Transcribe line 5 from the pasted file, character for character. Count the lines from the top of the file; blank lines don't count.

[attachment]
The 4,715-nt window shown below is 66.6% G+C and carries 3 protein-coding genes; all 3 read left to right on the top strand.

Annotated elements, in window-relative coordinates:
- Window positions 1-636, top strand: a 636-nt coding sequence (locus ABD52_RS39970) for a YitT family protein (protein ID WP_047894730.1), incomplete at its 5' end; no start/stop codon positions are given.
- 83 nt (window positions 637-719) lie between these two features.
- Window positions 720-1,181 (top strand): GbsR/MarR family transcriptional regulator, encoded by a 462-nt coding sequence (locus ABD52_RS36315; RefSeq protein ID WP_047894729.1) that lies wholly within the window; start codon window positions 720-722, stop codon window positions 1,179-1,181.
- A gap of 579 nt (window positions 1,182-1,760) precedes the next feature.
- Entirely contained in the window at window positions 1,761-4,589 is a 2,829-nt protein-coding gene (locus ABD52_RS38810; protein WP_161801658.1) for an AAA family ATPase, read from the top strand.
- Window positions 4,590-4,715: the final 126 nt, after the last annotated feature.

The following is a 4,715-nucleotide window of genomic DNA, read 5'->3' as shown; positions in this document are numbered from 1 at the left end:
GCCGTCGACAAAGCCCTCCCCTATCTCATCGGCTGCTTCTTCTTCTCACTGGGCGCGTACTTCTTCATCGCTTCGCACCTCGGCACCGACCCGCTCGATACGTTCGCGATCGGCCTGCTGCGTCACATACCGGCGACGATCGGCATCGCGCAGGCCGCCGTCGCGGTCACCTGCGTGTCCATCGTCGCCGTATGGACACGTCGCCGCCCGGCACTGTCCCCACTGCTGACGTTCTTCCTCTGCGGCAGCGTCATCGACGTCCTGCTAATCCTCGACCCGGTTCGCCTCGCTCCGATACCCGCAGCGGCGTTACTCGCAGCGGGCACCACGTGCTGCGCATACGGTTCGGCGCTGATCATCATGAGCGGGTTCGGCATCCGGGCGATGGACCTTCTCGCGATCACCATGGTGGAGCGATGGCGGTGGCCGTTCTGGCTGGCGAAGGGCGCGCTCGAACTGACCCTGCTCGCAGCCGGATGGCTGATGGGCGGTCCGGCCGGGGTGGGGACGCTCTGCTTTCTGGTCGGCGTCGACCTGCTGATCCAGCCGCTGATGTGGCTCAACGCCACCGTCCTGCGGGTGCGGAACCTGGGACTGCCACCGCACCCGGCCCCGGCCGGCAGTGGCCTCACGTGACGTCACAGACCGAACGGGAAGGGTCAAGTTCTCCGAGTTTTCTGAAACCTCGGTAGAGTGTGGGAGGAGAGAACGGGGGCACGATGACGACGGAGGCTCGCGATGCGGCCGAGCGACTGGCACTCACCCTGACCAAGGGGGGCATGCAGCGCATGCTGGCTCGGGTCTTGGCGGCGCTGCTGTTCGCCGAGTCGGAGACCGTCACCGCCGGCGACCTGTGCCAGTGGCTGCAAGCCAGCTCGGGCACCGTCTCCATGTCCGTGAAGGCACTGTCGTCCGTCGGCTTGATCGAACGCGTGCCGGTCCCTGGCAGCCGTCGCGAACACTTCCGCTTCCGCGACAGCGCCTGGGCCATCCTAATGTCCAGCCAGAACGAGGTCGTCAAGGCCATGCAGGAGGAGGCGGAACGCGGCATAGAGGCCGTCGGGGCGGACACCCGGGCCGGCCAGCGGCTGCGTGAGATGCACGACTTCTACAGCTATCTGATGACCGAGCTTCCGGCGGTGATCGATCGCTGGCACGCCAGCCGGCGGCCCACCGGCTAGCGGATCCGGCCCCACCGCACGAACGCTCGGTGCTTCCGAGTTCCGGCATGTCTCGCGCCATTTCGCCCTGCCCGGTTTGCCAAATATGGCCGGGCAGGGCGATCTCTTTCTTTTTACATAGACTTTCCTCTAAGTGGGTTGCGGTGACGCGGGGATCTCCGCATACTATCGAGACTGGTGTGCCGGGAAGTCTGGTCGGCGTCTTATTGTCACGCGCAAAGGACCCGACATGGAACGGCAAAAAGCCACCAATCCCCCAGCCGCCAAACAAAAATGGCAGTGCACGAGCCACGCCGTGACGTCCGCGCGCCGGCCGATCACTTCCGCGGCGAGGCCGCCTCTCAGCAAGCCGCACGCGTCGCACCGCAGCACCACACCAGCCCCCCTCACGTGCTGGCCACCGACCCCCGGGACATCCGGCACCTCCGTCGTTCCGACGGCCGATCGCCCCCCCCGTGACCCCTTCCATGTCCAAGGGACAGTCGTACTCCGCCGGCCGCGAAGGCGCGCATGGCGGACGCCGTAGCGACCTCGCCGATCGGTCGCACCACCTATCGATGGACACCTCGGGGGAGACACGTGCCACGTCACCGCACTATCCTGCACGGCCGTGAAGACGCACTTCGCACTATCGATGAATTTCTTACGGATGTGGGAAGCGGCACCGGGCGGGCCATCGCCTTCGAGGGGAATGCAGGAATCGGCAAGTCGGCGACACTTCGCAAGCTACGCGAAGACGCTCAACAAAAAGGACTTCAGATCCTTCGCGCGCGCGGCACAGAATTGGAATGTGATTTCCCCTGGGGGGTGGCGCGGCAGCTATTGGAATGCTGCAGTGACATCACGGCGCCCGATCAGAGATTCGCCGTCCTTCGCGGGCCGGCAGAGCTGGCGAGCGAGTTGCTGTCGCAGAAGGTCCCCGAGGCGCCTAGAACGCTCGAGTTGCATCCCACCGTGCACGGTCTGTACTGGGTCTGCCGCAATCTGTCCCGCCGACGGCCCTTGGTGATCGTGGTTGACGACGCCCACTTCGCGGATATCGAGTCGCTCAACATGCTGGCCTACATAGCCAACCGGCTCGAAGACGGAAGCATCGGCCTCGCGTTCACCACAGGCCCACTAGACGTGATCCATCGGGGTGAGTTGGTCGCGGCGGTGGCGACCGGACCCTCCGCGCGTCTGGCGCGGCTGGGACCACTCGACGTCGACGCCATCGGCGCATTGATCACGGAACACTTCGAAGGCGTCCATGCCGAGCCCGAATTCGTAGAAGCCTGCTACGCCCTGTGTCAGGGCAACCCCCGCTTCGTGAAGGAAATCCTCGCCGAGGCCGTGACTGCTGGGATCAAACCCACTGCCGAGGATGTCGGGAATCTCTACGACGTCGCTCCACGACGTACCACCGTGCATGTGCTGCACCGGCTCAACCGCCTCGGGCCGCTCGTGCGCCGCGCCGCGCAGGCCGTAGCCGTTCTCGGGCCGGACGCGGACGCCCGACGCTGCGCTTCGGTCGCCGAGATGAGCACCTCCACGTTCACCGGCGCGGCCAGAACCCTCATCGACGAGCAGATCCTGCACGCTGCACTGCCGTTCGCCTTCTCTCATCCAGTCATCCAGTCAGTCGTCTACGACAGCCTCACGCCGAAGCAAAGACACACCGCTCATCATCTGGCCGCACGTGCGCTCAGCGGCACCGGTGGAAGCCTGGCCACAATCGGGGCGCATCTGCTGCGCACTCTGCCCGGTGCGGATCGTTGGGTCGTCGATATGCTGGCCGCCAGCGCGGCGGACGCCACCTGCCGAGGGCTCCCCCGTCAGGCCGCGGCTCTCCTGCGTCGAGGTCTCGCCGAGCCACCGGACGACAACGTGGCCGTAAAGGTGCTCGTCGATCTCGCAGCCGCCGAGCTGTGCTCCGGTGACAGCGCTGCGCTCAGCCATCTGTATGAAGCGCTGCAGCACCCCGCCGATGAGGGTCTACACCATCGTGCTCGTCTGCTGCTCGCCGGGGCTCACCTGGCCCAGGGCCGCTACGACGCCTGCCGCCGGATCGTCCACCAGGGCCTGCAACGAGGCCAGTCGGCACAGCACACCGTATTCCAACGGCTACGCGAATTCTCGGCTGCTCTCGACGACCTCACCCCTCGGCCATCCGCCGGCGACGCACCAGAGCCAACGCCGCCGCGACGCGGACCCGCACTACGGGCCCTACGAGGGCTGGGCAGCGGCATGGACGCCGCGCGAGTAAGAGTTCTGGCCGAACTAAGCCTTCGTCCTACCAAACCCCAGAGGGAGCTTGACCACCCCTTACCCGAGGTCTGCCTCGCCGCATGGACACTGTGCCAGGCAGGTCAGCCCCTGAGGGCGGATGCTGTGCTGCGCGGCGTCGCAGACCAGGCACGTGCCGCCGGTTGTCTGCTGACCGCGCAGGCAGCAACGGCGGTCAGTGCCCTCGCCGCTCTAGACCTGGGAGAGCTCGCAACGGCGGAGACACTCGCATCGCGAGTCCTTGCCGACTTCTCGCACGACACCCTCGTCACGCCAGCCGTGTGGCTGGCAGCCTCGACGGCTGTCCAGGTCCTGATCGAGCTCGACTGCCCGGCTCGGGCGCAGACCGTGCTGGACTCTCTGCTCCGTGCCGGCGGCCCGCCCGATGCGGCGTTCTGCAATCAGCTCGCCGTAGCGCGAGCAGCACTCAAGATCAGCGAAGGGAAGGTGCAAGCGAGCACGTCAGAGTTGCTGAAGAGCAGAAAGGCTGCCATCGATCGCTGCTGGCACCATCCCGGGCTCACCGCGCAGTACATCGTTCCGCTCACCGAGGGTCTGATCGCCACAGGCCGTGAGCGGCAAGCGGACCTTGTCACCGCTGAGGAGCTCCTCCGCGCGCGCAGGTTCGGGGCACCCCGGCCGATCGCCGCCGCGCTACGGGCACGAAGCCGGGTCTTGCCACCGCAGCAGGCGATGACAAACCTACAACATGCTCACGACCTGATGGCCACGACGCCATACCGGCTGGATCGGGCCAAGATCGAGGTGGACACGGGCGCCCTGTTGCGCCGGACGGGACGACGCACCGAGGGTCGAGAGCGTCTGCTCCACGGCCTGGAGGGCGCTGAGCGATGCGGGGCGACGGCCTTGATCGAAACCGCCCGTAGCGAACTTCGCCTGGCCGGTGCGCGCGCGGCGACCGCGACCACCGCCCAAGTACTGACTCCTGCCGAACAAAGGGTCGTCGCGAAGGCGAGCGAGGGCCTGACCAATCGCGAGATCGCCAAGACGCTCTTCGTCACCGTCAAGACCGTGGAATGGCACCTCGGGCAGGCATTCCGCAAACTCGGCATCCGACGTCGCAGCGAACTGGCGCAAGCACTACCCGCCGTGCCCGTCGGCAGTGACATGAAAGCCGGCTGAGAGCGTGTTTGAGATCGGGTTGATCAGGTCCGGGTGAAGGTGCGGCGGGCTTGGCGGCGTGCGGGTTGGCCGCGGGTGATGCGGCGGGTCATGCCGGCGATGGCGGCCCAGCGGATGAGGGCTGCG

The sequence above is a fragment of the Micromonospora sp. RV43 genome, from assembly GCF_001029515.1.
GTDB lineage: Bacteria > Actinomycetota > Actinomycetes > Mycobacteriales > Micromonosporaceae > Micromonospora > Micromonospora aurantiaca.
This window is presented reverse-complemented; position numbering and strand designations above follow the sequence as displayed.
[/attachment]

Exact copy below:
- Window positions 720-1,181 (top strand): GbsR/MarR family transcriptional regulator, encoded by a 462-nt coding sequence (locus ABD52_RS36315; RefSeq protein ID WP_047894729.1) that lies wholly within the window; start codon window positions 720-722, stop codon window positions 1,179-1,181.